As most people know, stage one in the grieving process is Denial. Unwilling to accept that the person you have lost is really gone, you talk about them in the present tense, you dream of them turning up to explain there’s been some mistake and they never really left. I think we’re currently still at this stage in the choral community, as the Covid-19 pandemic keeps us from rehearsals, causes cancelled performances and sends us all scurrying to learn how to edit virtual choir videos. We eagerly read news stories suggesting that choral singing is not a high-risk activity. We talk about when our choirs “restart”, assuming that we once things go back to “normal” we can pick up where we left off.
Well, as someone once asked, do you want the good news first, or the bad? The good news is that societies around the world are beginning to return to normal daily life. Researchers are creating vaccines and antibody tests, working out who’s most susceptible, investigating how the virus spreads – we may not know when, but one day the virus will be conquered, and we will return to singing and playing together.
The bad news? Deep down, you already know the bad news – we have no idea when this will be. Vaccines can take years of development. Tests with the necessary level of accuracy are rare. And any return to rehearsals is going to be a gradual process. There’s still a lot we don’t know about Covid-19, but we do know it spreads person-to-person, and basic maths tells us that activities with a high concentration of people involve the highest risk. Large choirs, orchestras, and live audiences, are not simply going to return en masse to churches and concert halls any time soon. Whatever happens in the long term, as choral leaders we need to start planning for an inevitable period of transition, with limits in place on the number and concentration of people, and some high-risk members of society remaining in isolation.
How can we rehearse when only some of the choir can attend rehearsals? Obviously we need to make our rehearsals spaces safer; spread singers out, place physical barriers between them, and think about the direction they face – it can feel like progress is slow, but lots of research is under way, and as government guidelines and restrictions emerge, we will need to think about practical measures to assemble safely. But it’s almost inevitable that, for an extended period of time, most choirs won’t be able to fit their full complement of singers into their usual rehearsal spaces. Initially we’ll probably be stuck rehearsing in smaller groups, but hopefully over time we’ll reach a point where a core group can meet in a rehearsal space.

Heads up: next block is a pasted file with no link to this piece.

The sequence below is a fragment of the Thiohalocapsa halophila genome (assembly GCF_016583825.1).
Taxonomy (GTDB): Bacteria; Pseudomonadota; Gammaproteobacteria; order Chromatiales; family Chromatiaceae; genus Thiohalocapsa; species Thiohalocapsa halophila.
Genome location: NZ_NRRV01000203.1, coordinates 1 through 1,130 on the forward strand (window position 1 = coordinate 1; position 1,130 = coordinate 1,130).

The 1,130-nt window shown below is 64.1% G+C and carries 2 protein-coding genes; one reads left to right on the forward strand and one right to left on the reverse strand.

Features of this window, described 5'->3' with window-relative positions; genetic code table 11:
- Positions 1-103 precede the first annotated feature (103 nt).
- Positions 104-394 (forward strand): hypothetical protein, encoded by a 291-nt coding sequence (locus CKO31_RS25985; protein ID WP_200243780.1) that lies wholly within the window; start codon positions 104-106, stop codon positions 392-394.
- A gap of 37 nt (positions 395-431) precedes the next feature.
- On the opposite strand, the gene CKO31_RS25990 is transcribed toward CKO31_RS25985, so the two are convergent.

My concern with the current focus on “returning” to rehearsals is that this is only the start of a potentially long period in which vulnerable singers will still be shielding, track-and-trace will mean singers (and indeed conductors) may have to withdraw at short notice, and due to the possibility of local outbreaks and lockdowns we’ll need to be ready to revert to online-only rehearsals. In short, we’ll need to find ways to work with live and on-line singers at the same time, if we don’t want to potentially exclude swathes of our singers. This approach is becoming known as the “blended” rehearsal, and I’ll look in detail in a future post at ways we can achieve this.
What music can we perform? Good composers thrive on restrictions – think of Thomas Tallis reinventing his compositional style for each monarch, Messiaen composing in a prisoner-of-war camp. We need to engage with composers, help them find ways of working round the limitations, and perhaps look for new technological solutions to specific issues rather than trying to solve everything with a single app. We need to consider existing repertoire too, adapting pieces if necessary. Can we incorporate recorded elements into a live performance? Can we perform and broadcast sections with smaller groups in different locations? Can we make a feature of some of the familiar issues with online collaboration? Once again, I’ll return to this subject in the near future.
How can we maintain our audience and our income? This isn’t a new question – it’s one that arts organisations have been grappling with for many years. Find someone who could make a good quality live recording of your event. Look into live-streaming it for concert-goers who are unable to attend in person. Perhaps you can make the recordings available later on a subscription basis. If you’re commissioning a new piece (or adapting an existing one) consider including a collaborative element for virtual audience members. Ask people on your mailing list to help crowd-fund a new commission. There’s a lot of scope for collaboration between groups here, too – and some of the newly formed networks of musicians, as well as established ones, may prove instrumental in promoting this new way of thinking about performance.
I have no doubt that some people reading this won’t like any of these ideas. They don’t want half measures and Heath Robinson solutions – they want a Nelson Mass, a Brahms Requiem, a Bach Magnificat. So do I, and I’m not pretending that any of this will completely fill those voids. But all of us have had to perform works that aren’t our first choice, in situations that aren’t ideal. We’re there to help our choirs achieve something much bigger than they could on their own, and they need our help now more than ever.
Of course it’s possible I’m simply in the Bargaining stage of grief, trying to convince myself that, if only I can get some of these things working, it will all be fine again. But I’m not going to give up just yet. There may be no perfect solution, but slowly, carefully, and however imperfectly, we can get back to what we love – making music.